Mom is in her 80s with mid-stage Alzheimer’s dementia. Dad, also an octogenarian, is doing a great job of caring for her but now he’s using a walker to keep himself out of trouble. She can be a very busy woman, depending on the day, and the writing is on the wall.

Last year some work needed to be done to the house and rather than subject Mom to the noise and confusion of workers and construction going on in and out of the house, they decided to relocate for the next few weeks at their daughter’s home. It was only a few miles away and they had plenty of room. Unfortunately, although Mom had been there before, she never really adjusted to the change and the temporary transition did not go well. And that brings us to today.

Once again this family finds that more work needs to be done and they have to leave their home, this time for a longer period. So the question is, where do they go? Experience has already taught them that the nearby daughter’s house isn’t the answer. Mom hadn’t been back there since the last visit a year ago. Their solution? Let’s try the other daughter’s house … 800 miles away.

Individuals with Alzheimer’s are just that, individuals. It’s not a mistake when I refer to Alzheimer’s disease as the “snowflake” of illnesses. Although there are many similarities among sufferers, the most obvious being their short term memory loss, their behavior and reactions to situations and circumstances vary a great deal.

My point is that Mom may, for some unknown reason, be just fine at the other daughter’s house. Then again, probably not. Asking her to take an 800-mile car ride is asking a great deal of this woman  considering where she is in the disease. Not knowing where she is, having to go into restaurants and toilets along the way and sleeping in a strange room with strange noises can all contribute to a very long journey for everyone.

I know this family has the means to afford a higher level of care and one of my recommendations was to take this opportunity to be proactive and start exploring other living options, if, down the road, it becomes necessary. Many of these communities (note I’m not using the word facilities) offer respite or short-term stays or “Try Us You’ll Love Us” programs. Rather than having to commit to moving them there lock, stock and barrel you’re able to move them in on a short-term basis to a fully furnished and beautifully appointed suite and see how things work out.

One of the communities I managed for years did this and we required at least a minimum 30-day stay. This gives the resident a real chance to join the community, make friends with residents and staff and enjoy all that the community has to offer. If you tried doing this over a long weekend, they’d never unpack and would simply wait until they could leave. My experience has taught me that the majority of residents are looking to pick out a permanent suite within the first two weeks, usually on the same floor as their new friends, if possible. On the other hand, you may learn firsthand that, for whatever reason,  this is not the best place, so you’ll be well informed and ready to explore other communities.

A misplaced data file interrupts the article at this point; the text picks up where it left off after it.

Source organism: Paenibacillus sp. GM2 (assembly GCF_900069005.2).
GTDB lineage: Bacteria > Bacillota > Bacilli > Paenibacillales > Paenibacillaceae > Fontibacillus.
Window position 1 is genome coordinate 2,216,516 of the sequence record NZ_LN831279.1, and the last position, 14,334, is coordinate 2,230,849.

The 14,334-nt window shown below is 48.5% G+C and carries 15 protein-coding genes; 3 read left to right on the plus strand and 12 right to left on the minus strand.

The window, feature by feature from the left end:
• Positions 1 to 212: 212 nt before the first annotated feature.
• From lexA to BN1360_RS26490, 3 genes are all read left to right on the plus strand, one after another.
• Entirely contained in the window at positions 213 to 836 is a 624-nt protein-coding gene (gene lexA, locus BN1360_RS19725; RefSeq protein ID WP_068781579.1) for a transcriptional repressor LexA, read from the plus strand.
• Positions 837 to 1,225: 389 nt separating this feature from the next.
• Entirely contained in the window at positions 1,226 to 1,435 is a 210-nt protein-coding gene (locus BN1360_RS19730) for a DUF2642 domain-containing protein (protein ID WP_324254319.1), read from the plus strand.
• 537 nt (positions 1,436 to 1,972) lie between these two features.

Many times, I’m asked about the best approach to take when the transition day arrives. That’s when effective therapeutic fibbing comes in. In the case of this family, they could say that the house needs work, again, and it’s only a temporary change until things  are repaired. One  family had a loved one visit for the holidays and realized that she could not go back to New Jersey and be alone. The answer was telling her that a pipe had burst at her apartment and that the place was unlivable. To assisted living she went and then to memory care. By the way, whatever fib you come up with, make sure everyone is in on it.

I’m happy to report that, although they had some challenges, Mom handled this temporary transition surprisingly well. Maybe she liked this daughter better or this daughter understood what was going on and dealt with things accordingly. Regardless, this family, like all others, should be looking down the road so they’re ready when things change.

Questions? Email me at repe@careforcaregivers.org. Join the Journey.

Robert E.P. Elmer III, of Stonington, is a senior care adviser and Alzheimer's care specialist. His website is www.careforcaregivers.org.

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